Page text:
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Sunday October 24, 2021

Yaum-e-Qadeer

October 15, 2021

Every country needs its heroes, and Pakistan is no exception. If they don’t have one, they manufacture one. But that’s part of human nature.

One of Pakistan’s heroes was the nuclear scientist, Dr Abdul Qadeer Khan, who helped manufacture the nuclear bomb for Pakistan. It is for this reason that he is held in very high regard by the people and also by the government, which bestowed on him Pakistan’s top civilian awards. When the news of his death at the age of 85 broke early in the morning of October 10, there was an outpouring of grief.

Pakistan would not have entered the nuclear arms race but for India testing its nuclear option in early 1974. That was the catalyst that spurred Pakistan to make a nuclear option for itself. It was necessary for Pakistan’s protection and survival, and it didn’t take them very long to get there. Though our bomb was tested on May 28, 1998, it was ready much earlier. We were waiting for an opportune moment, which India kindly provided.

A Q Khan’s achievement became all the greater considering he did it in the face of grave danger, with every anti-Muslim and anti-Pakistan joker out to assassinate him. The Americans of course topped the list and kept making demands for him to be handed over to them or to be allowed to interrogate him. Luckily Pakistan was able to stand up to them as too to the Israelis who were also trying their hardest to finish off A Q Khan one way or the other. But, fortunately, India’s stupidity sometimes gets the better of it.

A well-known Indian journalist, Kuldeep Nayyar came to Islamabad in the 1980s and managed to interview A Q Khan with the help of another well-known Pakistani journalist. The interview was published by ‘The Muslim’ and in London’s Observer newspaper. All hell broke loose but was soon brought under control and so this game of the jackal and the doctor continued until Pakistan did its nuclear test in late May 1998.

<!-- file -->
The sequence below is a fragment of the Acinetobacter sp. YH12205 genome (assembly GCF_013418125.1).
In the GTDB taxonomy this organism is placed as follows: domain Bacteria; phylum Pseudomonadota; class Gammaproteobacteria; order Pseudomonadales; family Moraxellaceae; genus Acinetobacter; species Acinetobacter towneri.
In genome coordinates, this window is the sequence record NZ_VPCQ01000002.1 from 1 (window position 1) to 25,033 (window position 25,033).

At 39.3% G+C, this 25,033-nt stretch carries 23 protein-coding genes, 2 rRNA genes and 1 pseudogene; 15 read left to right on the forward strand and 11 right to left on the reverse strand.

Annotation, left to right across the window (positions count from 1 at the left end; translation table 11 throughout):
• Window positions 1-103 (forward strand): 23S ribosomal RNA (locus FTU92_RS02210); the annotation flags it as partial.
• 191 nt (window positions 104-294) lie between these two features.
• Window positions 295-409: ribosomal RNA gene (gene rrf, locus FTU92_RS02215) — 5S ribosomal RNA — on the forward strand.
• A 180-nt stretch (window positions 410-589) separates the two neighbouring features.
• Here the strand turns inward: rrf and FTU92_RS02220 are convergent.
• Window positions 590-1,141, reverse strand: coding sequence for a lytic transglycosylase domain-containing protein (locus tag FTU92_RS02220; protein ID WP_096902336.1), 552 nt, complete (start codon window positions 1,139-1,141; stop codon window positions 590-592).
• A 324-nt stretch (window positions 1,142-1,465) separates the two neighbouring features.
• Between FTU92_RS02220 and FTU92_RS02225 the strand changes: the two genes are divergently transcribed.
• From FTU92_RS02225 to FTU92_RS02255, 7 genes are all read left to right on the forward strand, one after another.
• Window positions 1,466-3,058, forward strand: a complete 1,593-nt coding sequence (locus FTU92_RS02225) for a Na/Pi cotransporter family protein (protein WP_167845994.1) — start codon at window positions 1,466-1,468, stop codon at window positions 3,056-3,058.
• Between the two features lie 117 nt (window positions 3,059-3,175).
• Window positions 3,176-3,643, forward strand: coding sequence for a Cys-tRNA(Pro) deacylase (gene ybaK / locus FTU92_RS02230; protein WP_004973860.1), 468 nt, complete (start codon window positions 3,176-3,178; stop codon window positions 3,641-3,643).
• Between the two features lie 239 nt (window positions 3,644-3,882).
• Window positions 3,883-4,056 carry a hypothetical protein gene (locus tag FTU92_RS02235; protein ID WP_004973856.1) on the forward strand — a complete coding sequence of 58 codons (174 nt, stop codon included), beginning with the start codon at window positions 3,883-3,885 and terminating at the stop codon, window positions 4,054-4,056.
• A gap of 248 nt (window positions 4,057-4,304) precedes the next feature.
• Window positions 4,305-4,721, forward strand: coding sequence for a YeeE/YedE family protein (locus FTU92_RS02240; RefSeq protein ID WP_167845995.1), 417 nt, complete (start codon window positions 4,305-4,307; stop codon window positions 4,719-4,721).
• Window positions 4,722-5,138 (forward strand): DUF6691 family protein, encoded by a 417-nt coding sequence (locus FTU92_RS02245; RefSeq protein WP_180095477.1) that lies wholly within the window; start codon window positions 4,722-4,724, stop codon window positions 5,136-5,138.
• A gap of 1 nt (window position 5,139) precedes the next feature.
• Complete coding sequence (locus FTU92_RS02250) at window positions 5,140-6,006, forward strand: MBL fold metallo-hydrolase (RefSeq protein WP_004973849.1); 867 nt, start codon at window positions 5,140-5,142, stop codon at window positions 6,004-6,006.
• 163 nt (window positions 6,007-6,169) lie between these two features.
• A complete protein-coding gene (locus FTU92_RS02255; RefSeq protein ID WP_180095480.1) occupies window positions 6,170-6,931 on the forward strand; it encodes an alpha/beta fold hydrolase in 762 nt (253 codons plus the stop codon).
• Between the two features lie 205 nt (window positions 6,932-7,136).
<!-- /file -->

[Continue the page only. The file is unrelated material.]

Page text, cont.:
When Pakistan tested its bomb there was great joy all over the country. People placed Dr Qadeer on a very high pedestal. Thereafter he could do no wrong, which is as it should be. This is why I have always thought that May 28 should be celebrated as the Day of Qadeer or Yaum-e-Qadeer.

Dr Qadeer hailed from the Indian princely state of Bhopal famous for the women who ran it with an iron fist. The women of Bhopal are certainly tough, participating in hunts and the like.

At Partition, Dr A Q Khan’s parents decided to move to Pakistan and the die was cast. He graduated in science subjects from European universities where he learned about nuclear power. He got a job in a well-known firm specialising in making nuclear power plants and the like. When India first tested its nuclear bomb in 1974, Dr Qadeer was shocked and, like a good scientist and patriot, he started thinking about how Pakistan could acquire nuclear capability.

It occurred to him that he need look no further than himself. Thus, he wrote a letter to the then prime minister Zulfikar Ali Bhutto, offering his services to make a nuclear bomb. Bhutto took up his offer with alacrity and it was not long before Dr A Q Khan found himself in Islamabad forming a whole organisation to achieve nuclear capability.

In that sense, Bhutto was one of the fathers of the nuclear bomb. After Bhutto, General Zia and his finance minister Ghulam Ishaq Khan were committed to help Dr A Q Khan to succeed despite the nuclear sanctions the US had slapped on Pakistan after Pakistan had helped them win the Afghan jihad and defeat the Soviet Union. Whilst America’s attention was diverted to the Afghan war, Zia and Ishaq Khan quietly went about developing the nuclear bomb with Dr A Q Khan in charge. And they did. Meanwhile, Israel had also made and tested nuclear weapons, which made ours what would be – and still – is the Muslim world’s only nuclear weapon.

Thus Dr A Q Khan is not only a hero in Pakistan but in many Muslim countries too. He sacrificed a great deal doing what he did because there were few countries he could visit for fear of assassination and kidnapping. Sure, he made mistakes along the way, but that is human. Show me a human who never made a mistake, and I will show you a god. But with his great achievement of making a bomb, all his mistakes were washed away. So let us not dwell on those too much. Let history be the judge.

The writer is a veteran journalist, political analyst and author.

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